Top three films:
3. Match Point (2005)
2. Annie Hall (1977)
1. Hannah and Her Sisters (1986)

The master at work:
 
 
6. David Fincher

Why I love him: 
It’s very difficult to write about David Fincher because he doesn’t have the consistency that other directors do with themes and style. He moves from film to film and seems to reinvent himself with each one. Generally speaking, he is fond of dark colour tones and he often constructs universes where cynicism reigns supreme. What’s interesting about Fincher is how he can appease both mainstream film audiences and arthouse enthusiasts. His films are made with a beautiful balance of work and play. They’re never too cerebral and never superficial.

Top three films:
3. Se7en (1995)
2. The Social Network (2010)
1. The Curious Case of Benjamin Button (2008)

The master at work (CONTAINS SPOILERS):

 
5. Michael Haneke

Why I love him: 
In my opinion, Haneke understands the dark impulses of humanity better than any director working today. He does not shy away from making an audience uncomfortable, and I would guess that he even gets a kick out of it. Haneke’s Funny Games (1997) is still the most disturbing film I have ever seen. It made me feel hopeless and nasty. Haneke believes American cinema is responsible for the “dis-empowerment of the spectator,” which is perhaps why his films are so involving. He is known for including long gaps of silence in his films. These may sound like tranquil reprieves on the surface, but they only make the viewing experience more unsettling. I have found myself saying “I can’t believe he went there…” when watching Haneke’s films, so I have learnt to abandon all expectations. A Haneke film is one of the most exciting, unpredictable things you can experience in this world. This man goes where others fear to tread.

Top three films:
3. Funny Games (1997)
2. The Seventh Continent (1989)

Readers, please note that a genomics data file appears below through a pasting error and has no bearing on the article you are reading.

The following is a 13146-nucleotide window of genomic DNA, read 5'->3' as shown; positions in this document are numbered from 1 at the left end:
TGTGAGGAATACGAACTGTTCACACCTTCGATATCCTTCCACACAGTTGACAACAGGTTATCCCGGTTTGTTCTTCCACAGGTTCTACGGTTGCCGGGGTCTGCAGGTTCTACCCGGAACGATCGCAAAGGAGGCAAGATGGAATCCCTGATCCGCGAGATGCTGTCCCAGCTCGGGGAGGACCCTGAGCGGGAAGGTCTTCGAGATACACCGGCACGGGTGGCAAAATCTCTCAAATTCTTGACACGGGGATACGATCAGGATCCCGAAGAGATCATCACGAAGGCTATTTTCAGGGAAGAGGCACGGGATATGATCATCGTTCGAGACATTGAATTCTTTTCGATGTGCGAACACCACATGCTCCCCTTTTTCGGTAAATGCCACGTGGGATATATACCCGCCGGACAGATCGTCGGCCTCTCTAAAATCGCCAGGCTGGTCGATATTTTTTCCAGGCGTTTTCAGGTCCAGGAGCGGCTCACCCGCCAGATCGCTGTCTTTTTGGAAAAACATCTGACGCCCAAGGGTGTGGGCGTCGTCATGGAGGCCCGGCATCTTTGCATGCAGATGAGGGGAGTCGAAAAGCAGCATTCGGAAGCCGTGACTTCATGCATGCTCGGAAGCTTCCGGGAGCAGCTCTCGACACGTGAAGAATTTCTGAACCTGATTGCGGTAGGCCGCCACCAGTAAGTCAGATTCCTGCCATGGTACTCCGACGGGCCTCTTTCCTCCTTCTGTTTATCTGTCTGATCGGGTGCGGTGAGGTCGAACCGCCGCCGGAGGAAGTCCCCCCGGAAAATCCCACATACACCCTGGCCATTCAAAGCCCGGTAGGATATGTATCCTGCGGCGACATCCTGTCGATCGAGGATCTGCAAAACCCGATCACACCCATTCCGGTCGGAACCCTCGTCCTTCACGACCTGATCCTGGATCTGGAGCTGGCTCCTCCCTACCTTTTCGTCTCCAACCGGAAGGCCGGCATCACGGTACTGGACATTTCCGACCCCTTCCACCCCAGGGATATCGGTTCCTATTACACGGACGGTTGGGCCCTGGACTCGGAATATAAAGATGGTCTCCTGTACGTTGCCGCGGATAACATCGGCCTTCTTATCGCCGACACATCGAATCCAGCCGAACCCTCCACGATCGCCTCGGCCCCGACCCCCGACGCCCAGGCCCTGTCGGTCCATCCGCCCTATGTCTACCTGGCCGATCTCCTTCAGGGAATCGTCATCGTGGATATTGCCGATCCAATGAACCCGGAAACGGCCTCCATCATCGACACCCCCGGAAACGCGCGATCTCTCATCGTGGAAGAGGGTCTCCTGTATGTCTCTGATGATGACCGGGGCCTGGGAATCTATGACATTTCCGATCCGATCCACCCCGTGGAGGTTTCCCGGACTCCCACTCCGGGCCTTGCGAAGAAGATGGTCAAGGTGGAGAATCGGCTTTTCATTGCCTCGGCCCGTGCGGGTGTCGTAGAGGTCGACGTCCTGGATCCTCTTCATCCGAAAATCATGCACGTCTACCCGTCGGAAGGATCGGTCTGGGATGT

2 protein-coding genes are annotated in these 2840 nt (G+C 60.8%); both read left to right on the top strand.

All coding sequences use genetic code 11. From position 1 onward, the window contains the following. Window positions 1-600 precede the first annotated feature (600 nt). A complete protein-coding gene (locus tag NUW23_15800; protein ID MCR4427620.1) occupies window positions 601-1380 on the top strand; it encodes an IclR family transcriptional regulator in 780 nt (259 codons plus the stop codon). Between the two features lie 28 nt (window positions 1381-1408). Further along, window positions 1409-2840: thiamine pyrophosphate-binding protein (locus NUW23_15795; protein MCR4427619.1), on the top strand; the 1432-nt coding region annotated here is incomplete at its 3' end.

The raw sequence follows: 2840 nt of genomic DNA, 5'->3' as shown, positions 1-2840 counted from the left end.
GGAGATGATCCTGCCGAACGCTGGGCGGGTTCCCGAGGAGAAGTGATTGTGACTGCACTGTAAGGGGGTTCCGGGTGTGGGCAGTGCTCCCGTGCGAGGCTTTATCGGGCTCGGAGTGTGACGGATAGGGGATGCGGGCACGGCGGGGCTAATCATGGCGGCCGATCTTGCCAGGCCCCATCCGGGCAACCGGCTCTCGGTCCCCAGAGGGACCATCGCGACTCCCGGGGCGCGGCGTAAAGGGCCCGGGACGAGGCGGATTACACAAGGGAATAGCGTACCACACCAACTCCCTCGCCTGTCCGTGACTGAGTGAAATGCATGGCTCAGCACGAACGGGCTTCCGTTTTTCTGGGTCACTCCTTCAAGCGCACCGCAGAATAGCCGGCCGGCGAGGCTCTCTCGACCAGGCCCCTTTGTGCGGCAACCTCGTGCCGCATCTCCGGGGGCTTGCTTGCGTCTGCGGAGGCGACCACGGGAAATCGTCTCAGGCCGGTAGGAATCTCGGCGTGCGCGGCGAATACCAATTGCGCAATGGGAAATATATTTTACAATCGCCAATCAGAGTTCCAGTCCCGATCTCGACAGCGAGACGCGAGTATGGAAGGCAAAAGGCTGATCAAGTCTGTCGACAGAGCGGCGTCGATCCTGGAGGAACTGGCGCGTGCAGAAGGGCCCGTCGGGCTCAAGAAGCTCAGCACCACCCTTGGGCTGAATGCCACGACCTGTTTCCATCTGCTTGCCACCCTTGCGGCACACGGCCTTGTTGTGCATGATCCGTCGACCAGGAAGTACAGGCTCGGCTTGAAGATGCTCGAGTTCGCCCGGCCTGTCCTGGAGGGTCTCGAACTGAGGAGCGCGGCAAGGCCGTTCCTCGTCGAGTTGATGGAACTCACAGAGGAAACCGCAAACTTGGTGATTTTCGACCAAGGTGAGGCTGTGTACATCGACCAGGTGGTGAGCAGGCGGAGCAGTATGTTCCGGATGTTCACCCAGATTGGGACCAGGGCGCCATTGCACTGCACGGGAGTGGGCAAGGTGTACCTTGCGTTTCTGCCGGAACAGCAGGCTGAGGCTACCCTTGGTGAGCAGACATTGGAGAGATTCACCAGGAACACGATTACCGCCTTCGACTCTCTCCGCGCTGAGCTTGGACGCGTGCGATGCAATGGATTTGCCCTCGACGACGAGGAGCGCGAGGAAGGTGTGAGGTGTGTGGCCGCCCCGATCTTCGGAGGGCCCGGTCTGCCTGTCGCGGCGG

1. Caché (Hidden) (2005)

The master at work:
 
 
4. David Lynch
 

Why I love him: 
Lynch is all about blurring the line between fantasy and reality. He is about dreams and nightmares. He exposes the murkiness beneath all things that are seemingly idyllic. To call him a director does not do him justice. He is a Creative Person. Other than film, he dabbles in music and the visual arts. Of course, he is also responsible for the TV show Twin Peaks. Lynch’s films are designed to stay with you. They will haunt your mind when you’re in the shower, stuck in traffic, or waiting in line at the grocery store one week later. The film that best realises his artistic vision is 2006’s Inland Empire, one of the most frightening films ever made. It’s not my favourite, though. That distinction goes to the hauntingly beautiful Mulholland Drive, a film that will have you scratching your head until your scalp bleeds. Everyone needs some Lynch in their life. You may not like it, but I can almost guarantee you won’t hate it. One last suggestion: watch his films at night, preferably after midnight.

Top three films 
(not definitive; I find it really tough to rank his films):
3. Eraserhead (1977)
2. Blue Velvet (1986)
1. Mulholland Dr. (2001)

The master at work:
 
 
3. Stanley Kubrick

Why I love him: 
This man was all about perfectionism. Rumour has it that Kubrick took 127 takes of the baseball bat scene in The Shining. This is denied by Steadicam operator Garrett Brown and assistant editor Gordon Stainforth. However, Brown says the scene where Hallorann explains to Danny what “shining” is was shot 148 times, which would make it a world record. Kubrick was a sucker for symmetry. His hallway scenes were always entrancing, and his set design was endlessly exquisite. He did a lot of genre-hopping in his time. He made some war films (such as Paths of Glory and Full Metal Jacket), a horror film (The Shining). a groundbreaking science-fiction film (2001: A Space Odyssey), an epic historical drama (Spartacus), a period piece (Barry Lyndon), a black comedy (Dr. Strangelove), and an erotic mystery-thriller (Eyes Wide Shut), among other concoctions. His influence on the field is indescribable, and he produced one of the most consistent bodies of work of any director who has ever lived. I believe he was the first person who I called “my favourite director”. He has since slipped down to position no. 3, but I will always love him for his contributions to cinema, especially for The Shining—one of the first films to make me realise how exciting it is to be scared by moving pictures.

Top three films: 
3. A Clockwork Orange (1971)
2. Eyes Wide Shut (1999)
1. The Shining (1980)

The master at work:

2. Alfred Hitchcock
 

Why I love him: